iThoughts can perform various 'collective' calculations - such as SUM and AVERAGE etc. A little like Excel :-)

See below for an example map where there are a number of items, each with a dollar value. Those items are then sum'd and average'd in the central topic. This works down multiple levels as can be seen with the 'Others' topic which sums its children - the value for which is then included in the calculations further up the branch.

The concepts are FUNCTIONS and VALUES. In the following diagram we can see the VALUES (in green boxes) and the FUNCTIONS (in red boxes)

NB: This is a 'photoshopped' diagram - normally you can only see the FUNCTIONS when editing the text - the rest of the time, you only see what the function evaluates to.


Values are entered directly into the topic text. You know it's a value because it has an = before it. The value is alway a 'decimal' number - but you can include other symbols to make it easier to read. The following all equate the the same value of 1.23

  • =1.23
  • =$1.23
  • =USD1.23
  • =sausages1.23


IMPORTANT: Notice how there is a SPACE before the equals sign. This is very important as you'll read later on in the 'advanced' section.



Functions are also entered directly into the topic text - but they are automatically 'substituted' for the value they evaluate to. Functions act on the VALUES of their immediate children. Typical uses would be to sum or average the child values. You know it's a function because it starts with one of the following

  • =sum
  • =count
  • =average
  • =min
  • =max
  • =median
  • =mode



Much of the time, the above will be sufficient - but there's more. The following map has multiple VALUES in each topic (in this case 'time' and 'cost'.) Question is, how can we SUM them individually?

...this is where the concept of a VARIABLE comes in. Variables are like algebra at school - you assign a number to a 'named variable' (for example x=1) then later on you can refer to that variable in some other function. In the example above, we have 2 variables 'cost' and 'time' and they are assigned values in the 'Job' topics. Then, in the root topic, they are individually sum'd.

See below for the functions/values as entered in the topic text - again FUNCTIONS are in red and VALUES are in green.

What we can see above (starting in the bottom right corner) is:

  1. Sub Job1 and Sub Job2 assign VALUES of 4 and 3 respectively to a 'subtime' VARIABLE.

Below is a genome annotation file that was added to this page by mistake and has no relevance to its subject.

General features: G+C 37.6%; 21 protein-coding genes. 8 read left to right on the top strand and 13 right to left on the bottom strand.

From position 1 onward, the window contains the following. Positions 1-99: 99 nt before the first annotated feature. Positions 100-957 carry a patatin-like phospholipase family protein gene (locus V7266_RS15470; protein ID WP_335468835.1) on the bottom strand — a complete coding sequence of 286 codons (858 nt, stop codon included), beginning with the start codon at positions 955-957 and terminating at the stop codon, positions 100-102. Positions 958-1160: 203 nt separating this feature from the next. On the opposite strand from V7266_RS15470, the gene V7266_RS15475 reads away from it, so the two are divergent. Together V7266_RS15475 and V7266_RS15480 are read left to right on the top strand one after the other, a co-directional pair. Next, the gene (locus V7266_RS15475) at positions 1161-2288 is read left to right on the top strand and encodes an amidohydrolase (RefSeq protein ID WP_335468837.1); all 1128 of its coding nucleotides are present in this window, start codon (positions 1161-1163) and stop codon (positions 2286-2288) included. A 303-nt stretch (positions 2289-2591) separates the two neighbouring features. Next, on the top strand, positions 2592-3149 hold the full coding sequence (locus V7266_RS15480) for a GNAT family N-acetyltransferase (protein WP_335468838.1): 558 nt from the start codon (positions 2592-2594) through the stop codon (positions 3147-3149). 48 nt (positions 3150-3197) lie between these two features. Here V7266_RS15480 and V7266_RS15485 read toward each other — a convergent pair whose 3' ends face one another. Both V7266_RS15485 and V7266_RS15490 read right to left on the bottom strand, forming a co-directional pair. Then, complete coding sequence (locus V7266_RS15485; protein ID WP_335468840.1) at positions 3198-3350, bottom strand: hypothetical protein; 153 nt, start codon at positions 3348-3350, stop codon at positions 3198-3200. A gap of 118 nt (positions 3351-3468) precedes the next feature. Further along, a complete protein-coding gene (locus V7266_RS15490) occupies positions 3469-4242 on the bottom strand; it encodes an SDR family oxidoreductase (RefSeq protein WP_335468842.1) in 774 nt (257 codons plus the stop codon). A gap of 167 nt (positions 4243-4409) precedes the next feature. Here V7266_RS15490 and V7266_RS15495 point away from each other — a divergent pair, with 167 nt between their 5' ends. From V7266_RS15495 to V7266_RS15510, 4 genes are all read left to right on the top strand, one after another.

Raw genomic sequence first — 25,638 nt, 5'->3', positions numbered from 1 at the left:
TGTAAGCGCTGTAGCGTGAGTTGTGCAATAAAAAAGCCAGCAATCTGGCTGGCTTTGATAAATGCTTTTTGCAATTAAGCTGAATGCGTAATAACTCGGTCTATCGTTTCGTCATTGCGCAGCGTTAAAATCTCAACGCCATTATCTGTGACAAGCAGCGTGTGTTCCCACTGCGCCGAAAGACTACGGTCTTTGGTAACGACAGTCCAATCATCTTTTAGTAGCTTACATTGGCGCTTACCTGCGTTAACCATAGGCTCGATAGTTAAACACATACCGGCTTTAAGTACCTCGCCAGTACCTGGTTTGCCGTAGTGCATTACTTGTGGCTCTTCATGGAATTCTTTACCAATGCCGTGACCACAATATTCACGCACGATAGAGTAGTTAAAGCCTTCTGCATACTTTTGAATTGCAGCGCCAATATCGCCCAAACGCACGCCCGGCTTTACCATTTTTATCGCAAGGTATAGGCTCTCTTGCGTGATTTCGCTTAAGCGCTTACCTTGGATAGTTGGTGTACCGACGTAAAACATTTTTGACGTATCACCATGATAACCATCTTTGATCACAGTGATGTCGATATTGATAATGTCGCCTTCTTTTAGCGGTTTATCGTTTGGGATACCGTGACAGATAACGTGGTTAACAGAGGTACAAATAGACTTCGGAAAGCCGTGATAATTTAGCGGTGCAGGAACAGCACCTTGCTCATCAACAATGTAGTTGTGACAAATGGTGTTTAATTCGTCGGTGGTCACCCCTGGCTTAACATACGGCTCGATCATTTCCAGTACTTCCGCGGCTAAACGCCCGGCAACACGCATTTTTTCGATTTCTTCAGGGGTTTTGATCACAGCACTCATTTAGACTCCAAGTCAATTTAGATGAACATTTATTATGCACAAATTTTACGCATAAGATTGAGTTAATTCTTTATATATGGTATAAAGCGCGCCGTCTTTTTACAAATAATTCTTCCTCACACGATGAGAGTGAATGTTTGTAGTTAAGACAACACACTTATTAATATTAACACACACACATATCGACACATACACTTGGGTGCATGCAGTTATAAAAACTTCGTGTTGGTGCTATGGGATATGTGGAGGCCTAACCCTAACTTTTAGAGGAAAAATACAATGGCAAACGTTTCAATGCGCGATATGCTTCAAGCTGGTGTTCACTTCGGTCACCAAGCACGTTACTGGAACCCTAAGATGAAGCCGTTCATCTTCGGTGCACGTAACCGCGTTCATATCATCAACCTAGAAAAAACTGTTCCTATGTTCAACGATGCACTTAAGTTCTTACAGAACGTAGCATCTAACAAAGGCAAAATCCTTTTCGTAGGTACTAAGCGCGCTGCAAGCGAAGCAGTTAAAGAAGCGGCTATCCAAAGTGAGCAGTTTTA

2. Job4 has a FUNCTION that will sum the 'subtime' VARIABLE of its children and assign the result to a 'time' VARIABLE.
  3. The Central topic has 4 functions - one of which will sum the values of the 'time' variables of its children.

NB: in the above we can also see :0 after some of the functions. This tells the system how many decimal places to display (the default is 2)

Advanceder (is that a word?)

OK, so we can now have multiple VALUES in each topic and sum, average, count them etc. But I know what you're thinking - can I then multiply some of the results together? Good question - take a look at the following map - notice how we have combined the hours for ProjectA and B (22+18=40) and then we figured out the percentage of time spent on each one - cool huh!

There is one final concept to understand - the FORMULAE. Formulae will allow you to do basic math using the VARIABLES previously created. For example, you could add together the result of sum(projectA) and sum(projectB) to get the total time spent on both projects.

You can identify formulae because they start with = and are encapsulated in square brackets []

See below for the functions/variables/formulae (formulae in blue this time)

In the above we can see:

  1. Monday-Friday topics assign time VALUES to the projectA and projectB VARIABLES.
  2. The sum of projectA and projectB VARIABLES (for the immediate children) are calculated and assigned to variables called a and b respectively.
  3. A new variable t is assigned to the value of a + b (i.e. the sum total of project a and b)
  4. a divided by t and multiplied by 100 is calculated (i.e. the percentage)


Four basic concepts:

  • VALUES (numbers)
  • FUNCTIONS (things that act on the VALUES of child topics - sum, average etc)
  • VARIABLES (place holders for VALUES so they can be referenced elsewhere)
  • FORMULAE (maths stuff that evaluates the VALUES referenced by the VARIABLES)

VALUES are displayed 'as is' in the topic text, whereas FUNCTIONS and FORMULAE are substituted for their evaluated values.


VALUE syntax


VARNAME is optional and represents the name of a variable to assign the number to. 

NB: The number can have 'stuff' either side of it to give it more 'context' (e.g. $, £, hours etc. etc.)




VARNAME1 is optional and represents the name of a variable to assign the result of the function to. 

method is the action to take (sum, average, min, max, median, mode, count)

VARNAME2 is optional and represents the name of a variable in the child topics to apply the method to.

DECIMAL is optional and represents the number of decimal places to display (default is 2)




VARNAME is optional and represents the name of a variable to assign the result of the mathstuff to. 

mathstuff is the actual 'math stuff' (for example a + b)

DECIMAL is optional and represents the number of decimal places to display (default is 2)